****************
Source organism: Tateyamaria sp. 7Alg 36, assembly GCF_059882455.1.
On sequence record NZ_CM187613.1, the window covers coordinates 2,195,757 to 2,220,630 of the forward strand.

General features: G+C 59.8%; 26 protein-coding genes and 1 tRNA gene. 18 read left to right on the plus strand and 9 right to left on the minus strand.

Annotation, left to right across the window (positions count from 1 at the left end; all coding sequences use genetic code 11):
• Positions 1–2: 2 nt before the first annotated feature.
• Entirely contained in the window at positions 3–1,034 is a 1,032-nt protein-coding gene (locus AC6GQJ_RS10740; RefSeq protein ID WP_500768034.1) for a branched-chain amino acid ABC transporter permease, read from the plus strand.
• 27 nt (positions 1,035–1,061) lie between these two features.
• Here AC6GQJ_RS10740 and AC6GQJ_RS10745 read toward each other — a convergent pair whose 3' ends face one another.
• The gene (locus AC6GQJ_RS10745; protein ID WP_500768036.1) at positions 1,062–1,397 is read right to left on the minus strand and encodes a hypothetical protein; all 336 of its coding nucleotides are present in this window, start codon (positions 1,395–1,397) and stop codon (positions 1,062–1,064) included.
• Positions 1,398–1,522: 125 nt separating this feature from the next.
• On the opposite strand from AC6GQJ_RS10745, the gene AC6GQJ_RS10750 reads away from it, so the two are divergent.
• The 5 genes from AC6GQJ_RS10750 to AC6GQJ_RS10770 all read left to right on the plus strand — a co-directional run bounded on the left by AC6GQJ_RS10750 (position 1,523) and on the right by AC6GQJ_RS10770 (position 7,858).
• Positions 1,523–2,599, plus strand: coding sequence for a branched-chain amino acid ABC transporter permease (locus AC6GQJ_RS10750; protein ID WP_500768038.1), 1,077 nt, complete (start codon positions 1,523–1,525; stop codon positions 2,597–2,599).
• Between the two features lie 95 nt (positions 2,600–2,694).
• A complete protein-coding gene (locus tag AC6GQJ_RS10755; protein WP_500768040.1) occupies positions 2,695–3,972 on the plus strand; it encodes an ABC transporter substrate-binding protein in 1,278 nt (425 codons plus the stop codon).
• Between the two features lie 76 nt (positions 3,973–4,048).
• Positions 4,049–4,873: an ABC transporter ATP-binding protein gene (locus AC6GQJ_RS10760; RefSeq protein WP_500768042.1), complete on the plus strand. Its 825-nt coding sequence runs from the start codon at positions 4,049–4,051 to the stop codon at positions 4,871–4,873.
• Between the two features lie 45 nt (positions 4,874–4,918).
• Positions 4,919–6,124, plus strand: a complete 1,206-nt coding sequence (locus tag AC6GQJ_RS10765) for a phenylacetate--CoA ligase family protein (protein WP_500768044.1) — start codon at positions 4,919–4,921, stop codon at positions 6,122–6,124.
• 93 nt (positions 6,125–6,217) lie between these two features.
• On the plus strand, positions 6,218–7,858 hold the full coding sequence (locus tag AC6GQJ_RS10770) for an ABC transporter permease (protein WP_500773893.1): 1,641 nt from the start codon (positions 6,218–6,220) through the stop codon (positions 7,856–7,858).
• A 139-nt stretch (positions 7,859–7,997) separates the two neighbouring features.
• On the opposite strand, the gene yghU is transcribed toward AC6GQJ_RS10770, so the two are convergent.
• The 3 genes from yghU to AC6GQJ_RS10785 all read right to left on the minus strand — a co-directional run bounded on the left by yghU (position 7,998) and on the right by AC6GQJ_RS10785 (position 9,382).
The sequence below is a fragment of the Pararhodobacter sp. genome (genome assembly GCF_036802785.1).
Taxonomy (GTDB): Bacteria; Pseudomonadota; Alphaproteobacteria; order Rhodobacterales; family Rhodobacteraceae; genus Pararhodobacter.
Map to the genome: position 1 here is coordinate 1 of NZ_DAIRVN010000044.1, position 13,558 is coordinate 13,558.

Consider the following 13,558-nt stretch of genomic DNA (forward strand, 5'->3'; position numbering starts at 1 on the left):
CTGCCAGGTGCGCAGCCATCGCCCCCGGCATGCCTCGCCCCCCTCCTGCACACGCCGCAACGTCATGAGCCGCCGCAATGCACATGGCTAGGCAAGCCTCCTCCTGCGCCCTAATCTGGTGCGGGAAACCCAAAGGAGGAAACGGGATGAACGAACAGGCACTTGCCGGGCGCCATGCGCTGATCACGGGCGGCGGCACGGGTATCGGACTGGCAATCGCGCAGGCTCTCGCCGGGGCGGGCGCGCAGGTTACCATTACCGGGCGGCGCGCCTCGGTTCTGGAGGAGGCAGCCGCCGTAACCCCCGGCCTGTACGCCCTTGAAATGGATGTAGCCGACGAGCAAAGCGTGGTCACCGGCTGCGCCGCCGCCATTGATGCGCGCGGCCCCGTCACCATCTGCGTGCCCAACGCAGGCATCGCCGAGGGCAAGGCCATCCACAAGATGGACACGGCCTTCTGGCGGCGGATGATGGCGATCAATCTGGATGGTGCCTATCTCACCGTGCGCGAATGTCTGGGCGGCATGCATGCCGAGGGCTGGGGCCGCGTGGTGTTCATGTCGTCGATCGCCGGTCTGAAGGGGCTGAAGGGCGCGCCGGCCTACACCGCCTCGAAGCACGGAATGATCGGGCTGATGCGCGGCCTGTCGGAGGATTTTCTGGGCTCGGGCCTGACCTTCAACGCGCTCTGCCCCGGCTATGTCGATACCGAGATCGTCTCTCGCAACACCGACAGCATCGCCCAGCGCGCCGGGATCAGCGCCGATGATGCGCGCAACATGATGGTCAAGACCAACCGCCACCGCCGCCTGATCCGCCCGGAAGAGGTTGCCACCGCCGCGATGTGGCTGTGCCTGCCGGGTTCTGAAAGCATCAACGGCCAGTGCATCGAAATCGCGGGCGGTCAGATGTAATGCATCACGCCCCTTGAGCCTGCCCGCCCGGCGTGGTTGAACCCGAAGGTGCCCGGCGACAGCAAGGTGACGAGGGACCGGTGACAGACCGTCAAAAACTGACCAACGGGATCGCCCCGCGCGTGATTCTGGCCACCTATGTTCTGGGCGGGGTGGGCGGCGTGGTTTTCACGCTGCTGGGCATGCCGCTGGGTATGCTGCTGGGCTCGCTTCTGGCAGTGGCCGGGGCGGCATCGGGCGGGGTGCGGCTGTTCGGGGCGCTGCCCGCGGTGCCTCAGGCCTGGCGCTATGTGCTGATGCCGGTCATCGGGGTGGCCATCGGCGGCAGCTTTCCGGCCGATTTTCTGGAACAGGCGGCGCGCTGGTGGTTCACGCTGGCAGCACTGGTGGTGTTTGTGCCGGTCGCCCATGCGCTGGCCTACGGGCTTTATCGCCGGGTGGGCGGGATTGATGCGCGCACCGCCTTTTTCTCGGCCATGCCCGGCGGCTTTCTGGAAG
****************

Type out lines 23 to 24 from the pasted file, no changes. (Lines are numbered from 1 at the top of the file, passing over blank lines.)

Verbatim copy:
• On the opposite strand, the gene yghU is transcribed toward AC6GQJ_RS10770, so the two are convergent.
• The 3 genes from yghU to AC6GQJ_RS10785 all read right to left on the minus strand — a co-directional run bounded on the left by yghU (position 7,998) and on the right by AC6GQJ_RS10785 (position 9,382).